For this unique behind-the-scenes feature, we talk with the team of art handlers who work for The Phoebus Foundation. Get to know Idris Sevenans, Claire Dieltjes, Bram Van Broeckhoven, Claartje Borgmann and Florian Sevenans who manage and organize, under the supervision of our COO Luk Van Hove,  the operational ins and outs of the artworks from our collection. The team not only ensures the safety  of the works of art, but also of the people who come into contact with them. Every piece that enters the depot is carefully checked for potential contamination by micro-organisms and framing problems and then inventoried. This procedure is important for the further progress of the preservation and conservation of the artworks. Although every work is treated with precaution, efficient handling is a must.

The art handlers tell you more about the art of art handling: 

Florian: ‘Although my personal interest and passion are rooted in philosophy, I find the depot a particularly interesting working environment because I come into daily contact with very diverse works of art that are interesting from a historical perspective. Some artworks are not only aesthetically captivating, but are also sometimes a play on historical irony. Certain objects are literally and figuratively being brought closer together. In the depot, for instance, we hung a series of portraits of Italian writers side by side, including a portrait of Giovanni Pico Dela Mirandola (1463-1494). In 1486, this 15th-century nobleman and philosopher wrote an important treatise on the dignity of man in which he set out his views on truth and man’s place within the universe’.

Unknown master, Portraits of Giovanni Pico Dela Mirandola and Pietro Aretino, c.1650

Next to it hangs another historical figure from a later period, Pietro Aretino (1492-1556). In his writings, he highlights the less flattering elements of human existence in his writings, such as the abuses of the church and the tameness of ecclesiastical authority. His writings instilled fear in sixteenth-century high circles. He was considered one of the first art critics and had contacts with great artists. As a result, these two portraits, where a whole story could unfold, suddenly become incredibly interesting when placed in confrontation with each other. It is very pleasant to work in an environment that triggers an almost daily historical sensation and awareness. This creates a connection with the bigger picture and adds value to preserving and passing on artefacts.’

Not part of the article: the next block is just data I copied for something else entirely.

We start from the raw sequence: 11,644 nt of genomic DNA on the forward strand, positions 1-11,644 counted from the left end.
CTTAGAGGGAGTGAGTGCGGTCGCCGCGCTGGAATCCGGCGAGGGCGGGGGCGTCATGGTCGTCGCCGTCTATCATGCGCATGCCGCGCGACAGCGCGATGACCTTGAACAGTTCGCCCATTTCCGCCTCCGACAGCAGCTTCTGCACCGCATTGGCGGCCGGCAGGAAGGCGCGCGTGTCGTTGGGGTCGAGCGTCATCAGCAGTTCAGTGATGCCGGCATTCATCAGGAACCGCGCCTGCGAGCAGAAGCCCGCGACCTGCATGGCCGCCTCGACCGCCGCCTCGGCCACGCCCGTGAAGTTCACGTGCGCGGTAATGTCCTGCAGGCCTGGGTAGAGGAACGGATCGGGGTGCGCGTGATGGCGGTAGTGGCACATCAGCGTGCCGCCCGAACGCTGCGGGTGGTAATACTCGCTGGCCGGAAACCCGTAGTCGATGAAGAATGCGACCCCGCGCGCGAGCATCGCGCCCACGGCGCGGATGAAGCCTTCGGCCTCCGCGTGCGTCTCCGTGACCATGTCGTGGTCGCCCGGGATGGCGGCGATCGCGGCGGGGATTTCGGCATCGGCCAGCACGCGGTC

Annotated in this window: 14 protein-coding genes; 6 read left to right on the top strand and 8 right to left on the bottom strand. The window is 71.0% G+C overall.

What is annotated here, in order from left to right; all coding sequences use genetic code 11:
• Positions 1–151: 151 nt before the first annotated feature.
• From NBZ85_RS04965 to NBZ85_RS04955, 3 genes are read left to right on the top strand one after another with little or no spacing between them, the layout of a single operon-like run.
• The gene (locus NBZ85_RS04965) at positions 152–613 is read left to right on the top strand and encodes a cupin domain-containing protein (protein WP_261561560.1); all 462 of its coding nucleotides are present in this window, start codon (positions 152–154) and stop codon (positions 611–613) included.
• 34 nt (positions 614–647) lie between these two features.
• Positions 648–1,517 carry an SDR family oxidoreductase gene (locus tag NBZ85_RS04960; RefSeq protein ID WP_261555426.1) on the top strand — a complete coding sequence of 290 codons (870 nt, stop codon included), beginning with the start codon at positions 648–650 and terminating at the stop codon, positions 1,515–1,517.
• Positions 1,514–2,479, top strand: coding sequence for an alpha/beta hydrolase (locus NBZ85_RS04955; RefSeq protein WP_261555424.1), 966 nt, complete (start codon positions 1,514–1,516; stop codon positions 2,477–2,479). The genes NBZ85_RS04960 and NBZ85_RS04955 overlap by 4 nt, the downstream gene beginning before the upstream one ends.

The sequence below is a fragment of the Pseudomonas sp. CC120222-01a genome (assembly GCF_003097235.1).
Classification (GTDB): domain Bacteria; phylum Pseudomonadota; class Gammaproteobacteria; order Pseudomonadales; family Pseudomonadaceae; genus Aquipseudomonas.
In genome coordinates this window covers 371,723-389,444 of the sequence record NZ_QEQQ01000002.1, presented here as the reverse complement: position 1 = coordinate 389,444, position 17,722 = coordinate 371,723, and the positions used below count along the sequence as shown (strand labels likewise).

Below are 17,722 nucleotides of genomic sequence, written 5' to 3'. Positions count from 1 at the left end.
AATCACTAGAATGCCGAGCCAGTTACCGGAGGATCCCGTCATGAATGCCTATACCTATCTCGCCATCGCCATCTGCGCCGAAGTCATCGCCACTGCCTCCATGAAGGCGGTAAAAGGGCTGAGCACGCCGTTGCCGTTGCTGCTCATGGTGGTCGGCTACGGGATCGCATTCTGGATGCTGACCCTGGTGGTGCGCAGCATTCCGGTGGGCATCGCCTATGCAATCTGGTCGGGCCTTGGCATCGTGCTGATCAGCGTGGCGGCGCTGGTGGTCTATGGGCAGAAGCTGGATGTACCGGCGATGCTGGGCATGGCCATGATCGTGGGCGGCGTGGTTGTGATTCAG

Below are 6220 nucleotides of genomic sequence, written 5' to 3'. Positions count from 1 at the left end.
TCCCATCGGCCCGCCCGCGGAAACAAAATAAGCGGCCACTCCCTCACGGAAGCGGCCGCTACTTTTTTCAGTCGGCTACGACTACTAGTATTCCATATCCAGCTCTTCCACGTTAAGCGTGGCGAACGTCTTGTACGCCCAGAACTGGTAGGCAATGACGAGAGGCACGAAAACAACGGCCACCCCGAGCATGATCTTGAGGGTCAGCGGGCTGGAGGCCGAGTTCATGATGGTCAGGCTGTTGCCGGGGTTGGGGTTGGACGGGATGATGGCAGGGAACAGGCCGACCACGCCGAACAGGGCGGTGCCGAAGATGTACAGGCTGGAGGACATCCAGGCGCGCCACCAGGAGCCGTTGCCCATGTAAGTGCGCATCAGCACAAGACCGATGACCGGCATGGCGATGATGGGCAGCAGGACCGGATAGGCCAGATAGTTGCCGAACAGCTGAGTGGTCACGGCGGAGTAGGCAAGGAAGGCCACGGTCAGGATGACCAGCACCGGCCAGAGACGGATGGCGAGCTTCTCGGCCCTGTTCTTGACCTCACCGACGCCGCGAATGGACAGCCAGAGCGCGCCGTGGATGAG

Bram: In the past, I often came into contact with art history due to my academic background but also because of my professional life as a historical art expert for art auctions. It never fails to fascinate me how the value of artworks is influenced by historical facts, and how knowledge of material and technique within the art world adds value to a work of art. For example, I recently came across Catharina Hemessen’s (c. 1527/1528-1567) Portrait of a Lady (1550) where it was thought that a tortoiseshell horn had been used. In collaboration with the conservation team, we were able to reveal that it was merely an imitation. Our expertise thus becomes an added value for the recognition and identification of artworks. Caring for them on a daily basis is truly rewarding!’

Catharina Van Hemessen, Portrait of a Lady, c.1550

Art handler and artist Idris Sevenans also brings a strong dynamic to the team of our art handlers. Additionally, he is involved in analysing and dealing with art (archives) through his organisation AARS (Antwerp Artist Run School), providing a refreshing perspective on the goal of preserving and caring for art objects.

Idris: ‘During my research at the Royal Academy of Fine Arts, I was confronted with the transience of art objects and the importance of collecting them. Taking care of The Phoebus Foundation’s collection is a hugely rewarding cross-fertilization for me as an archivist and a teacher at the AARS (Antwerp Artist Run School). I thoroughly enjoy dedicating myself every day to both disciplines.’

Among all the male violence, there are also two amazing female art handlers: Claire and Claartje.

Claire: ”It’s rather a coincidence that I became an art handler. After completing my studies in fashion design in South Africa, I started looking for the next challenge. On the advice of my grandmother, I then came to Belgium to embark on a new adventure, which then brought me here. Walking into the depot every day, I step into another world. Moreover, thanks to my Antwerp-rooted colleagues, I have learned a lot about the country and city I now call home and their rich culture and history. I like the flexibility and variety of my job, but also security and planning. This is why I take on the administration of our team. Good planning and communication are crucial to successful completing our responsibilities. The friendship within our team ensures that no task is too hard and we come to work every day with a smile.’

The art handling team, which is continuously expanding in collaboration with Katoen Natie Art, is currently preparing several large loan projects. The team actively participates in courses and tasks are divided based on experience and expertise. They are an indispensable part of The Phoebus Foundation family!